The Algorithm Trick

Social media sites are known for having their algorithms. Algorithms are key to each app, including Instagram, TikTok, and more, as they figure out your interests and show users material that will keep their attention and make them want to stay on the app and continue using it. Michelle Drouin is a professor of Psychology at Purdue Fort Wayne who has studied social media and how it impacts humans and relationships. When discussing algorithms, she tells how certain components, such as fear, anger, happiness, and catastrophic events cause attention and can make things become viral. Social media algorithms tend to the general public, as well as each person’s interests.

            This article interests me because social media sites try to keep their algorithms secretive, but people feel that they have somewhat figured out aspects of each algorithm. People know what others want to see and they make their content based on what emotions appeal to other viewers. Algorithms are interesting and a tricky subject because I do not believe they work if you do not let them. When I use apps, I try not to fall into the algorithm trap. I will mute things I do not want to see so that my feed is tailored to me by what I deem interesting. The algorithm is interesting, but I suggest that people try and stay focused and not spend too much time on social media apps because they want you to fall into that trap and get sucked into their algorithms.

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Connecticut Attorney General Requests Meeting with TikTok over ‘Slap A Teacher’ Challenge

(Image from Solen Feyissa on Flickr || https://www.flickr.com/photos/solen-feyissa/50179261657)

Connecticut Attorney General William Tong (D) has requested to meet with Tiktok CEO Shou Zi Chew over concerns of potential safety issues of a rising ‘Slap a Teacher’ Challenge trend and other impacts of Tiktok on Connecticut students.

In the letter that was addressed to Tiktok’s CEO, Attorney General Tong notes that a high school in New Britain, Connecticut recently had to shut down because of the “Devious Lick” trend on Tiktok. Educators in the school gave reports of “stolen school property, clogged toilets, and excessive vandalism” due to the challenge that was viral on the app in September. Tiktok has since removed “Devious Lick” content from its platform and Tong commends the company for that in his letter.

However, Attorney General Tong is calling upon Tiktok again because of the threat to educators with the rising “Slap a Teacher” Tiktok challenge. According to an article by The Hill, this dangerous challenge was set to begin in October, but does not seem to have caught on significantly. The challenge “involves a student calmly approaching a teacher and slapping them”. While attempts of this challenge have not yet been reported in Connecticut, parents in Lancaster County, South Carolina, were warned of an incident where an elementary student allegedly participated in the challenge, striking a teacher in the back of the head.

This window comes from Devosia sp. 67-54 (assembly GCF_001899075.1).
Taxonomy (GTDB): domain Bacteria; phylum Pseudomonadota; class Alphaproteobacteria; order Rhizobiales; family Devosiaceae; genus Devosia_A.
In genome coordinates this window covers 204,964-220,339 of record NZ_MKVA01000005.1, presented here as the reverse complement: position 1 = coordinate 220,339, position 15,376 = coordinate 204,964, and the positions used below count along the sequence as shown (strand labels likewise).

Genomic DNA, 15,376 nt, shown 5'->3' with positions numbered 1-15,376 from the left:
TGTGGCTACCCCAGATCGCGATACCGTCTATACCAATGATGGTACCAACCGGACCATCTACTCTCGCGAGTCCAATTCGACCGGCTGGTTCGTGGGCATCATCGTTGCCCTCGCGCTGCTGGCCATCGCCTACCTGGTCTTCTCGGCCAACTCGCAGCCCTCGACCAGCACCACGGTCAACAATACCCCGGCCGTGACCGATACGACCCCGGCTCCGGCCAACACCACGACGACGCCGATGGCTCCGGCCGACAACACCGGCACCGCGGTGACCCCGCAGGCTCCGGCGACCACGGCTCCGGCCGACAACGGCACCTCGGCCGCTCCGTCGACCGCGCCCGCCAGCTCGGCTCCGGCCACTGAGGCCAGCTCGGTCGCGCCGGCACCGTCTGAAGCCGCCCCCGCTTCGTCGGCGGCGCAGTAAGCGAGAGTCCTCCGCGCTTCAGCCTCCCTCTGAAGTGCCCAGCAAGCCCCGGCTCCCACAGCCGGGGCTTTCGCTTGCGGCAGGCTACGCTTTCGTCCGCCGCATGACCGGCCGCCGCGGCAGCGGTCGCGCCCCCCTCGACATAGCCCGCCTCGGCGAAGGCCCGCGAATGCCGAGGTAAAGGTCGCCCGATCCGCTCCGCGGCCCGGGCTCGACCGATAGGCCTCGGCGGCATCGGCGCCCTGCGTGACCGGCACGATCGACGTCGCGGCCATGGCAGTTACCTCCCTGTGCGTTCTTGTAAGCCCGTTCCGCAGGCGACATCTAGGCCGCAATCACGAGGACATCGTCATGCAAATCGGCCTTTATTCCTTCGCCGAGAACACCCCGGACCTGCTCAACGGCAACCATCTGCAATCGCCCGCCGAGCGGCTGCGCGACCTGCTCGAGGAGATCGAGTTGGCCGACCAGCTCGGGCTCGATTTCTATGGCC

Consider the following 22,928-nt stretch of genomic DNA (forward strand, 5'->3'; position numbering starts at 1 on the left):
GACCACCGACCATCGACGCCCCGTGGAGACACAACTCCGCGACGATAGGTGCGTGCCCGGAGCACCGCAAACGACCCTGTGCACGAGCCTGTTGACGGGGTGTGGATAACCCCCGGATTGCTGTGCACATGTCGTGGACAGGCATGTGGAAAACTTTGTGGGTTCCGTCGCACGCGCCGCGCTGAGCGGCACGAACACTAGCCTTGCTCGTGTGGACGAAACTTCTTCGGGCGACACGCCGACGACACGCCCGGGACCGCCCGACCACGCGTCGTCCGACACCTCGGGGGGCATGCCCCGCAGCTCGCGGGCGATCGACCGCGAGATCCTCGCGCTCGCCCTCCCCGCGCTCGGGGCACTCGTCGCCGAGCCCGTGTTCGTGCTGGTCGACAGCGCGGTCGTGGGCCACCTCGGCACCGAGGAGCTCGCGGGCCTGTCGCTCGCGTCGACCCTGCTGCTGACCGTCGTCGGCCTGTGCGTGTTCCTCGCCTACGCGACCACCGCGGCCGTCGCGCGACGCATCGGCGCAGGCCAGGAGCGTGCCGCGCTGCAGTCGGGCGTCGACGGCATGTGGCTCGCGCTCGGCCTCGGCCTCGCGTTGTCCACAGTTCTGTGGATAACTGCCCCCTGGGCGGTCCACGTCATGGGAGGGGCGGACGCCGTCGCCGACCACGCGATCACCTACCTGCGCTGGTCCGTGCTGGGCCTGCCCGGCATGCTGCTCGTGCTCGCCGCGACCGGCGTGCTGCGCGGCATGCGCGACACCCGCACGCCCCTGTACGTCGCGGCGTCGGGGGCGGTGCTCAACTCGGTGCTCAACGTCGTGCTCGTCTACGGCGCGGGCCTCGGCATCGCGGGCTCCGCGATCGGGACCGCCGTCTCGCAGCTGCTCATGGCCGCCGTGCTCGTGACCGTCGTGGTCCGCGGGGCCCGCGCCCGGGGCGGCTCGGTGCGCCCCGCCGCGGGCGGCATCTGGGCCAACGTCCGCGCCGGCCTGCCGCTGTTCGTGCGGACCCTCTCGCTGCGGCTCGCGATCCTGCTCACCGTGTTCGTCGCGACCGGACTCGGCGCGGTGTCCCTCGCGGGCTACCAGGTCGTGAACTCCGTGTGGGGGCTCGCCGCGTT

The Connecticut Attorney General ends the letter with a request for a detailed outline of the platform’s policies and procedures against misuse and abuse of content by Tiktok users and to “thoroughly analyze” why these measures are currently inadequate. He finally asks the CEO to meet with himself, educators and parents to hear first hand the effects the content on their app has on the youth of Connecticut. You can read the full letter below:

Overall, we see the real life effects social media has on today’s youth and how it can be harmful or dangerous to themselves or others. While being able to proceed without large consequences in the past, many social media companies are now having to create new regulations for their user base in order to protect children and other groups.

Choi, Joseph. “State AG seeks meeting with TikTok CEO over ‘Slap a Teacher’ challenge” The Hill, 04 October, 2021. https://thehill.com/homenews/state-watch/575273-state-ag-seeks-meeting-with-tiktok-ceo-over-slap-a-teacher-challenge?rl=1

TikTok has reached 1 billion active global users

Image via Variety

On Monday, TikTok revealed that it has crossed a major milestone, by reaching more than 1 billion monthly active users. TikTok, which is privately held by the Chinese internet giant ByteDance, is the successor to Musical.ly and was originally a platform for lip-syncing videos. During a rapid growth in the last few years, the app has expanded to other categories and is now considered one of the most used interactive platforms, especially among teens and young adults.

“Each month, over a billion people from around the world come to TikTok to be entertained, inspired or discover something new, like sports, music, arts and culture, fashion, DIY and more.”

TikTok COO Vanessa Pappas

In my opinion, this is a relevant article because TikTok is one of the most successful apps, and therefore has an impact on further developments in social media brands, as well as user behavior. Moreover, I find the statements Sofia Hernandez made an interview last week very interesting. Talking to Variety’s Entertainment and Technology Summit, the head of North American business marketing at TikTok explained: “TikTok runs on a content graph so we consider us as more of an entertainment platform. What we’re finding is our users are spending a movie’s worth of time-consuming content on TikTok daily. So, while people will go check social platforms they came to watch TikTok.” I was wondering why Hernandez wants TikTok to be considered as an entertainment platform, rather than a social platform. Maybe, this definition is more profitable or honorable for TikTok.